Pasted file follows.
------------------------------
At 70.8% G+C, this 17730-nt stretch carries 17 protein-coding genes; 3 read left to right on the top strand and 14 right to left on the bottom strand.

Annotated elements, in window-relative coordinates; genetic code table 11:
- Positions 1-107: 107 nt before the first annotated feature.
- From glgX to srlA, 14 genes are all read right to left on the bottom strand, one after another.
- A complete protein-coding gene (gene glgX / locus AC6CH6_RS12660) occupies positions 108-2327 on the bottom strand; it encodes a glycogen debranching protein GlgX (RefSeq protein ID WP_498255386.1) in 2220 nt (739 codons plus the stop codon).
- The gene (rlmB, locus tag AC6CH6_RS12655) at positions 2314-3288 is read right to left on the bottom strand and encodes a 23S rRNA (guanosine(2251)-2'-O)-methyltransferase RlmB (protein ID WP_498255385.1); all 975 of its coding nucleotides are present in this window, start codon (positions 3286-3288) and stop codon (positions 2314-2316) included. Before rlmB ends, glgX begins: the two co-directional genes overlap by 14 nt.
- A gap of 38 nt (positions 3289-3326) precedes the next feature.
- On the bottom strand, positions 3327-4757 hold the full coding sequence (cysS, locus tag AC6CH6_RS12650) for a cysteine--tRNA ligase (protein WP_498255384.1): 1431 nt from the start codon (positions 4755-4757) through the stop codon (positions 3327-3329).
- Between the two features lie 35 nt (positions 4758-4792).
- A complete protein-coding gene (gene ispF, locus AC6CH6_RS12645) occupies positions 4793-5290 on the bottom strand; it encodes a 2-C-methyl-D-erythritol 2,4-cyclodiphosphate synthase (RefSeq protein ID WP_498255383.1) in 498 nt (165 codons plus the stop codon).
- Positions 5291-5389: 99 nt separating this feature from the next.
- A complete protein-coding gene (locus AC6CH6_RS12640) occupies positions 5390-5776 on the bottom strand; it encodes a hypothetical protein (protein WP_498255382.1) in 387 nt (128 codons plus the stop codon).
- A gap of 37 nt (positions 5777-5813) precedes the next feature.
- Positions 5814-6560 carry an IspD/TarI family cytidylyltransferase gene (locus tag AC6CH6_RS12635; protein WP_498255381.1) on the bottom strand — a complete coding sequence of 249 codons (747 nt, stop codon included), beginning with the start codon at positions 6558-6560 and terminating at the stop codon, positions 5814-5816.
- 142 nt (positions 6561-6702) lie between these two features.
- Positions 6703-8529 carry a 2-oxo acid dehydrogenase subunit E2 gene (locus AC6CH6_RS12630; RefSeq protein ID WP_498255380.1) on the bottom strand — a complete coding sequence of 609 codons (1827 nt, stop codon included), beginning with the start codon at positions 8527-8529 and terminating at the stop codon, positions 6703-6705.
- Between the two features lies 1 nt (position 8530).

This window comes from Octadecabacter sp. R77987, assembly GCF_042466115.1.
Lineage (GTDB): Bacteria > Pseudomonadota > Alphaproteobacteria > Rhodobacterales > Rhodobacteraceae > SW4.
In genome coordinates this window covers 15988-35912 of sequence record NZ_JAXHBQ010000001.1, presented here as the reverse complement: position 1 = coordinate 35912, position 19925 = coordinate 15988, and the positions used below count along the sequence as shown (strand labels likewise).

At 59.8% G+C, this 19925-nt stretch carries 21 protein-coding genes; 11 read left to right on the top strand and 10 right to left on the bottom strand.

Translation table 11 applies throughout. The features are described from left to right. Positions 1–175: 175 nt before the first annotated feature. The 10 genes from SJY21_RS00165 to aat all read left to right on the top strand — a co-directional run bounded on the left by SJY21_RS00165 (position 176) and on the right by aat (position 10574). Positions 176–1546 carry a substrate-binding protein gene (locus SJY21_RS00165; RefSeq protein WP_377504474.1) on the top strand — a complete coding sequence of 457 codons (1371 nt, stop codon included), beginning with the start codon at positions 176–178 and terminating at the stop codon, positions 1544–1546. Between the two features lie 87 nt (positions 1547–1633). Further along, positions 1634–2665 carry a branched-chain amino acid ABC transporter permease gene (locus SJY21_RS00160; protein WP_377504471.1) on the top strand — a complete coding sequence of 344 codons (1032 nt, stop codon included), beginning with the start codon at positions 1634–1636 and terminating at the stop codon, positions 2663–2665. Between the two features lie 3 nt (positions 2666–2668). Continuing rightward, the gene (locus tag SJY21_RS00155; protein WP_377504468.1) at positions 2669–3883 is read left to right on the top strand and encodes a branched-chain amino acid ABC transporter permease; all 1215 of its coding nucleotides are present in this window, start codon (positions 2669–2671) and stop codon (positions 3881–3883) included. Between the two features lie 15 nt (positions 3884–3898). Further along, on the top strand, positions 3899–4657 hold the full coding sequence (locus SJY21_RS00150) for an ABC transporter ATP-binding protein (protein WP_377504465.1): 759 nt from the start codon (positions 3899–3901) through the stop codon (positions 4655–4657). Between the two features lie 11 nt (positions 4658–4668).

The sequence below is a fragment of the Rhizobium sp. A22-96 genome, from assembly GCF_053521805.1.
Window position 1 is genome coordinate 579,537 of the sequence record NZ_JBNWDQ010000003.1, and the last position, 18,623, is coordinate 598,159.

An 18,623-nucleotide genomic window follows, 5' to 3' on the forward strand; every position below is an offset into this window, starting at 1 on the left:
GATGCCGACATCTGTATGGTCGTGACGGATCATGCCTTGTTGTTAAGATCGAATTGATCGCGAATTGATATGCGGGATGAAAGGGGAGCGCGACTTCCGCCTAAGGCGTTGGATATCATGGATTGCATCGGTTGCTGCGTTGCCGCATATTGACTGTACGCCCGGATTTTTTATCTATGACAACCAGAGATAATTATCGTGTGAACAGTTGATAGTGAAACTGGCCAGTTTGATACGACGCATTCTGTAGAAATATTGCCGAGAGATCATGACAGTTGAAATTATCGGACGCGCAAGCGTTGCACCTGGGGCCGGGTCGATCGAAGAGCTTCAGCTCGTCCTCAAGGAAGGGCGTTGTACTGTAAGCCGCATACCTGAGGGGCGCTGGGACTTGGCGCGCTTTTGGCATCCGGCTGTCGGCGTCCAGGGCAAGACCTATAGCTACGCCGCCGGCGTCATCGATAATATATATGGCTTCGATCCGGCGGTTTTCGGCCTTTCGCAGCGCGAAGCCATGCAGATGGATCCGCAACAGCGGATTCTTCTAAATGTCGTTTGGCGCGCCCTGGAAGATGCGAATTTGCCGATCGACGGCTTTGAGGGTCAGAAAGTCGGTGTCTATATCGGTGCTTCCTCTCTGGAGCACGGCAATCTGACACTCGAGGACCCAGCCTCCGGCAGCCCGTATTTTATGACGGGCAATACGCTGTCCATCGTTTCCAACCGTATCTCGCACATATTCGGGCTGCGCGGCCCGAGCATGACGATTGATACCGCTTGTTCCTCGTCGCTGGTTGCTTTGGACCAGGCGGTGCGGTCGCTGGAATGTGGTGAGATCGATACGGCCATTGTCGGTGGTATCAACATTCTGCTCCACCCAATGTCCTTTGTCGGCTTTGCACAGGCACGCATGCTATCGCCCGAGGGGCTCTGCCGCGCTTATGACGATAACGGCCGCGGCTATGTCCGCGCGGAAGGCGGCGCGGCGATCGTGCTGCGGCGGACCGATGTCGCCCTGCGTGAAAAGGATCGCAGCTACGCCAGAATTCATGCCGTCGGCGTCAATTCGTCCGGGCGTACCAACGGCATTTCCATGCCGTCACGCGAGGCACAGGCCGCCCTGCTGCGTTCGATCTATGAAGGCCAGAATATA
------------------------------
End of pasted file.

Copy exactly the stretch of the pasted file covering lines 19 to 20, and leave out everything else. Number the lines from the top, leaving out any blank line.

Lineage (GTDB): Bacteria > Pseudomonadota > Alphaproteobacteria > Rhodobacterales > Rhodobacteraceae > SW4.
In genome coordinates this window covers 15988-35912 of sequence record NZ_JAXHBQ010000001.1, presented here as the reverse complement: position 1 = coordinate 35912, position 19925 = coordinate 15988, and the positions used below count along the sequence as shown (strand labels likewise).